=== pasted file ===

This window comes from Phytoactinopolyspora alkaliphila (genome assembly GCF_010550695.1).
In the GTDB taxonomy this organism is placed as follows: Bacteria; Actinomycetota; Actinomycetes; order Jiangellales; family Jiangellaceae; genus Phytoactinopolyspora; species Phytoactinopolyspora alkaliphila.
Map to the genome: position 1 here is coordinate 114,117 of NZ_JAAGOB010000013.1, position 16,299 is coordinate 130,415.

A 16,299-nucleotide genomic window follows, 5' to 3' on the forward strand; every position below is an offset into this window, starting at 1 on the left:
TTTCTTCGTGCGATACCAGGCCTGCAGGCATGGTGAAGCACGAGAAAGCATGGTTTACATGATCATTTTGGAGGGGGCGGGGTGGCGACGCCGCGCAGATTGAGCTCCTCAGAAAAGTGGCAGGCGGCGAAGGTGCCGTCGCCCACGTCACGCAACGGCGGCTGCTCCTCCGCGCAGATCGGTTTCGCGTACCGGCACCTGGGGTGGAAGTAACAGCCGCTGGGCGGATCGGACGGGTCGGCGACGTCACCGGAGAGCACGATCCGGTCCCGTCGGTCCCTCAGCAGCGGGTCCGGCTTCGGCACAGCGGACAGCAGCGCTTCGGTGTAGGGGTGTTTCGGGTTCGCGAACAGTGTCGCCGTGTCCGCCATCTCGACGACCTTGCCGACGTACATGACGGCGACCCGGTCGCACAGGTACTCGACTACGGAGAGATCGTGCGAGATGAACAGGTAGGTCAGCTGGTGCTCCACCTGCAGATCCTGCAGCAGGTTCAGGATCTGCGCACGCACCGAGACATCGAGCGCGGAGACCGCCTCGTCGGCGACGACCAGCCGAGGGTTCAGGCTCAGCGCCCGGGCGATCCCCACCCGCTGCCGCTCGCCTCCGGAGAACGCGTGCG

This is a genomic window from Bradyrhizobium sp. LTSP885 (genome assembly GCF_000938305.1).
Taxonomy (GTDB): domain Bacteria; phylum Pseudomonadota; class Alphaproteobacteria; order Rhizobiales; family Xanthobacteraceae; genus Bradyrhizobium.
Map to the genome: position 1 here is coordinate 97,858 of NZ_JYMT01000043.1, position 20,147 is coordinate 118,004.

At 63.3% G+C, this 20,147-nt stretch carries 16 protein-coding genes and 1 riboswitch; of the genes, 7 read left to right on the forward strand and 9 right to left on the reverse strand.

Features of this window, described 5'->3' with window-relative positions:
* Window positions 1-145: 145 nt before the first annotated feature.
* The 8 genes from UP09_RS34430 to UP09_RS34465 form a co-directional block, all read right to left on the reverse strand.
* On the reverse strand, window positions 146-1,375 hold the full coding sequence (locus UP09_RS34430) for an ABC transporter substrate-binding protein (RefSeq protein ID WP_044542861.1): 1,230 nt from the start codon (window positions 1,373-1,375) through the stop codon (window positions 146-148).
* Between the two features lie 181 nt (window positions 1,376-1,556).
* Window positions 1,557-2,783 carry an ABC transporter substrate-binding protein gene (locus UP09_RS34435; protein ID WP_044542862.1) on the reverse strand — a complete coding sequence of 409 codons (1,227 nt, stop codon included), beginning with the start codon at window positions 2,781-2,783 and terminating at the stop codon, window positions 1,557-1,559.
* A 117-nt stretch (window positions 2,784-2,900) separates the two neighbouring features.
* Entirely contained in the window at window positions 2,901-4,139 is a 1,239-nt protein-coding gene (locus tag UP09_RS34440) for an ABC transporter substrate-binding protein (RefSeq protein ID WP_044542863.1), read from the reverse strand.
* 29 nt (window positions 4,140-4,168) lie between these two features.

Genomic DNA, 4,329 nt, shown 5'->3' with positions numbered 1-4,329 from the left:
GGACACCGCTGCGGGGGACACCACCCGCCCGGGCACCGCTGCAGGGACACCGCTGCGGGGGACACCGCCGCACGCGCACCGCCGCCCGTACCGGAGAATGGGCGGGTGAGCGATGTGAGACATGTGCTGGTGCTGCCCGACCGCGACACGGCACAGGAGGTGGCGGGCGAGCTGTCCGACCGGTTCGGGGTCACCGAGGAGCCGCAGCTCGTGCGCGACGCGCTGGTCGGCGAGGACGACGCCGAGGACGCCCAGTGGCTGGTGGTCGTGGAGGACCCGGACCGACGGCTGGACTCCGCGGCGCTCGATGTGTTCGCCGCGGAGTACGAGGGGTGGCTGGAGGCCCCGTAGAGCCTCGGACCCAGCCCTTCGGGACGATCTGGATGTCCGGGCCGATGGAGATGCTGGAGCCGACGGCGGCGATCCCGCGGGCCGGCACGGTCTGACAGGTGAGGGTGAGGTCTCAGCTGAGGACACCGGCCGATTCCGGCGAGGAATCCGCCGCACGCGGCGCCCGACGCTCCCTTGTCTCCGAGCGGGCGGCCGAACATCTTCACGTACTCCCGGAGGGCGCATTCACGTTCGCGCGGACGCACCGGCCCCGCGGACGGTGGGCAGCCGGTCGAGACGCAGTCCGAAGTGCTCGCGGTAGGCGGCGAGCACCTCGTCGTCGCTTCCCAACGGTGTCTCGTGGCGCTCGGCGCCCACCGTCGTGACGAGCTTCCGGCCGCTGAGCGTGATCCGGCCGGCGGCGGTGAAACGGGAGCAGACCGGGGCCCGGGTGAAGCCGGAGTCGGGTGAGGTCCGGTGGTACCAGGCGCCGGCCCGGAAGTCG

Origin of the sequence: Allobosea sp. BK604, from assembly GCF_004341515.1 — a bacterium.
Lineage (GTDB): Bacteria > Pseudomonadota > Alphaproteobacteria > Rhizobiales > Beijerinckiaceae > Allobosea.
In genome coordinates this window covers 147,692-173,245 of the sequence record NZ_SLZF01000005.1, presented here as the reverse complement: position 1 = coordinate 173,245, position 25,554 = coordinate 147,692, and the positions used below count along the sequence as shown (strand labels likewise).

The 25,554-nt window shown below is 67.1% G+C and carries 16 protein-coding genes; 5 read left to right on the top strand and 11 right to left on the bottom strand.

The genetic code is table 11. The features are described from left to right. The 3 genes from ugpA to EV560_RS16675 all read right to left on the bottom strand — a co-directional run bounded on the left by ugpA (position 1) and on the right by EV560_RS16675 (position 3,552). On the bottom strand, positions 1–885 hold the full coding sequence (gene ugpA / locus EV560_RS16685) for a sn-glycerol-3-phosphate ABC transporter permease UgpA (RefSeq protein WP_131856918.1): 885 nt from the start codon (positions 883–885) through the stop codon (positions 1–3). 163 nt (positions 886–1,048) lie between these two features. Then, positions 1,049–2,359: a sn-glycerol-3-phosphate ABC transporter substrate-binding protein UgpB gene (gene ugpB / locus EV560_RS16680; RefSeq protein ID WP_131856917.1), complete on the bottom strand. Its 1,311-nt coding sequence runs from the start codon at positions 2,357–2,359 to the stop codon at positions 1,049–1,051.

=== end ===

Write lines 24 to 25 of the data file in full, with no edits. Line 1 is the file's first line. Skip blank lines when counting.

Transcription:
The 25,554-nt window shown below is 67.1% G+C and carries 16 protein-coding genes; 5 read left to right on the top strand and 11 right to left on the bottom strand.

The genetic code is table 11. The features are described from left to right. The 3 genes from ugpA to EV560_RS16675 all read right to left on the bottom strand — a co-directional run bounded on the left by ugpA (position 1) and on the right by EV560_RS16675 (position 3,552). On the bottom strand, positions 1–885 hold the full coding sequence (gene ugpA / locus EV560_RS16685) for a sn-glycerol-3-phosphate ABC transporter permease UgpA (RefSeq protein WP_131856918.1): 885 nt from the start codon (positions 883–885) through the stop codon (positions 1–3). 163 nt (positions 886–1,048) lie between these two features. Then, positions 1,049–2,359: a sn-glycerol-3-phosphate ABC transporter substrate-binding protein UgpB gene (gene ugpB / locus EV560_RS16680; RefSeq protein ID WP_131856917.1), complete on the bottom strand. Its 1,311-nt coding sequence runs from the start codon at positions 2,357–2,359 to the stop codon at positions 1,049–1,051.